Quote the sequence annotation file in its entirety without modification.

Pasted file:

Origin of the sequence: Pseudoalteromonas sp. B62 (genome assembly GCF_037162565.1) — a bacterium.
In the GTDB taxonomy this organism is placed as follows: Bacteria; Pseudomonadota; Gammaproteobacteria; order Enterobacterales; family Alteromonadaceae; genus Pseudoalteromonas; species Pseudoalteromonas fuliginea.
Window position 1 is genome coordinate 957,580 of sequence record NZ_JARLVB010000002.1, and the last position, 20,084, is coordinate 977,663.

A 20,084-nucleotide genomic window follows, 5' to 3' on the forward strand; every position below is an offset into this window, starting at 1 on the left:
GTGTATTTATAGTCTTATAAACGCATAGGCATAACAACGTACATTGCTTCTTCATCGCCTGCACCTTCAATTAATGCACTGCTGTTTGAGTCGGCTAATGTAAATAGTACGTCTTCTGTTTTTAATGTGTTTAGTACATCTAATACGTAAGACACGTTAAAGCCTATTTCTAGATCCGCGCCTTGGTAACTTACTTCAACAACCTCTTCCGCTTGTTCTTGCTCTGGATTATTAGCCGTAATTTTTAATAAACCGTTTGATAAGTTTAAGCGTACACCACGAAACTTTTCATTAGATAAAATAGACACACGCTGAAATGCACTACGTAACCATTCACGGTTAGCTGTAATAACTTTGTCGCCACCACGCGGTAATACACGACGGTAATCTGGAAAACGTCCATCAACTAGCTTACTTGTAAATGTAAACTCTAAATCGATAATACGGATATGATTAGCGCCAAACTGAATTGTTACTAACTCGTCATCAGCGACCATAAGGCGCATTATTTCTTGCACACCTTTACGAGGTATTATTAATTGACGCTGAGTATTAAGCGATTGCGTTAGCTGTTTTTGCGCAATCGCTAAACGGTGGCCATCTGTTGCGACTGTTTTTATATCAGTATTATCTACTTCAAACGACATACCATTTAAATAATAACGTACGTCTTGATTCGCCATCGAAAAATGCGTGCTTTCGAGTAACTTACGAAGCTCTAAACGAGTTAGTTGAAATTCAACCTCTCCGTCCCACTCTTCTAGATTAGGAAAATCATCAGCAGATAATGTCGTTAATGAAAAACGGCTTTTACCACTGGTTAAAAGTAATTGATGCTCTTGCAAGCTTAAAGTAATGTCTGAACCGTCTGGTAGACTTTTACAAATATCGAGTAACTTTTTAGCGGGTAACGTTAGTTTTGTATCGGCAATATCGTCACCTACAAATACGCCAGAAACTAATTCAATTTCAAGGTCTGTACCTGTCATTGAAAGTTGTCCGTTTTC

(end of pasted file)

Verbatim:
Origin of the sequence: Pseudoalteromonas sp. B62 (genome assembly GCF_037162565.1) — a bacterium.
In the GTDB taxonomy this organism is placed as follows: Bacteria; Pseudomonadota; Gammaproteobacteria; order Enterobacterales; family Alteromonadaceae; genus Pseudoalteromonas; species Pseudoalteromonas fuliginea.
Window position 1 is genome coordinate 957,580 of sequence record NZ_JARLVB010000002.1, and the last position, 20,084, is coordinate 977,663.

A 20,084-nucleotide genomic window follows, 5' to 3' on the forward strand; every position below is an offset into this window, starting at 1 on the left:
GTGTATTTATAGTCTTATAAACGCATAGGCATAACAACGTACATTGCTTCTTCATCGCCTGCACCTTCAATTAATGCACTGCTGTTTGAGTCGGCTAATGTAAATAGTACGTCTTCTGTTTTTAATGTGTTTAGTACATCTAATACGTAAGACACGTTAAAGCCTATTTCTAGATCCGCGCCTTGGTAACTTACTTCAACAACCTCTTCCGCTTGTTCTTGCTCTGGATTATTAGCCGTAATTTTTAATAAACCGTTTGATAAGTTTAAGCGTACACCACGAAACTTTTCATTAGATAAAATAGACACACGCTGAAATGCACTACGTAACCATTCACGGTTAGCTGTAATAACTTTGTCGCCACCACGCGGTAATACACGACGGTAATCTGGAAAACGTCCATCAACTAGCTTACTTGTAAATGTAAACTCTAAATCGATAATACGGATATGATTAGCGCCAAACTGAATTGTTACTAACTCGTCATCAGCGACCATAAGGCGCATTATTTCTTGCACACCTTTACGAGGTATTATTAATTGACGCTGAGTATTAAGCGATTGCGTTAGCTGTTTTTGCGCAATCGCTAAACGGTGGCCATCTGTTGCGACTGTTTTTATATCAGTATTATCTACTTCAAACGACATACCATTTAAATAATAACGTACGTCTTGATTCGCCATCGAAAAATGCGTGCTTTCGAGTAACTTACGAAGCTCTAAACGAGTTAGTTGAAATTCAACCTCTCCGTCCCACTCTTCTAGATTAGGAAAATCATCAGCAGATAATGTCGTTAATGAAAAACGGCTTTTACCACTGGTTAAAAGTAATTGATGCTCTTGCAAGCTTAAAGTAATGTCTGAACCGTCTGGTAGACTTTTACAAATATCGAGTAACTTTTTAGCGGGTAACGTTAGTTTTGTATCGGCAATATCGTCACCTACAAATACGCCAGAAACTAATTCAATTTCAAGGTCTGTACCTGTCATTGAAAGTTGTCCGTTTTC